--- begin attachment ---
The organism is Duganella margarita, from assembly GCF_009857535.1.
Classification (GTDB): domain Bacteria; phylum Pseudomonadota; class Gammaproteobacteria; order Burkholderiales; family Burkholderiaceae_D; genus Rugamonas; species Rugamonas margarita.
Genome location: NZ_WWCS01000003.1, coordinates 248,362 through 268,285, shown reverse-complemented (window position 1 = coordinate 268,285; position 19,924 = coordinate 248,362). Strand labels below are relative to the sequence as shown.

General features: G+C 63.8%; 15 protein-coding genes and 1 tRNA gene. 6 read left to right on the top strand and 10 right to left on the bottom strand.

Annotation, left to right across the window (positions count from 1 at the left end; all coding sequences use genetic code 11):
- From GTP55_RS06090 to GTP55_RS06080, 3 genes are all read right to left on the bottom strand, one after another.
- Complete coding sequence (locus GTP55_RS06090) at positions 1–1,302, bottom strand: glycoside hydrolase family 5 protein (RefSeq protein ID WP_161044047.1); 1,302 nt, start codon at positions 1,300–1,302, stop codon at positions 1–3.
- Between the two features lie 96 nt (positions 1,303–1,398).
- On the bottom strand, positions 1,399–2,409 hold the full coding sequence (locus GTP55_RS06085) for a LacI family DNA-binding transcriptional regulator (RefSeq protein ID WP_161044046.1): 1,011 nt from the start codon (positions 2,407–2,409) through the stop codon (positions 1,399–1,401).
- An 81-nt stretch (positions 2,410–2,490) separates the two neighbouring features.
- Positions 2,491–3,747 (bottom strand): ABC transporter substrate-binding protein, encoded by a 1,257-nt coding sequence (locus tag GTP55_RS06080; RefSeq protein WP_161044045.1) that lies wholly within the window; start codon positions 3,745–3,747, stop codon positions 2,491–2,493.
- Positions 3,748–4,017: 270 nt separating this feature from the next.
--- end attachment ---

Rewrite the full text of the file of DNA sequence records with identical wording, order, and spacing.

The organism is Duganella margarita, from assembly GCF_009857535.1.
Classification (GTDB): domain Bacteria; phylum Pseudomonadota; class Gammaproteobacteria; order Burkholderiales; family Burkholderiaceae_D; genus Rugamonas; species Rugamonas margarita.
Genome location: NZ_WWCS01000003.1, coordinates 248,362 through 268,285, shown reverse-complemented (window position 1 = coordinate 268,285; position 19,924 = coordinate 248,362). Strand labels below are relative to the sequence as shown.

General features: G+C 63.8%; 15 protein-coding genes and 1 tRNA gene. 6 read left to right on the top strand and 10 right to left on the bottom strand.

Annotation, left to right across the window (positions count from 1 at the left end; all coding sequences use genetic code 11):
- From GTP55_RS06090 to GTP55_RS06080, 3 genes are all read right to left on the bottom strand, one after another.
- Complete coding sequence (locus GTP55_RS06090) at positions 1–1,302, bottom strand: glycoside hydrolase family 5 protein (RefSeq protein ID WP_161044047.1); 1,302 nt, start codon at positions 1,300–1,302, stop codon at positions 1–3.
- Between the two features lie 96 nt (positions 1,303–1,398).
- On the bottom strand, positions 1,399–2,409 hold the full coding sequence (locus GTP55_RS06085) for a LacI family DNA-binding transcriptional regulator (RefSeq protein ID WP_161044046.1): 1,011 nt from the start codon (positions 2,407–2,409) through the stop codon (positions 1,399–1,401).
- An 81-nt stretch (positions 2,410–2,490) separates the two neighbouring features.
- Positions 2,491–3,747 (bottom strand): ABC transporter substrate-binding protein, encoded by a 1,257-nt coding sequence (locus tag GTP55_RS06080; RefSeq protein WP_161044045.1) that lies wholly within the window; start codon positions 3,745–3,747, stop codon positions 2,491–2,493.
- Positions 3,748–4,017: 270 nt separating this feature from the next.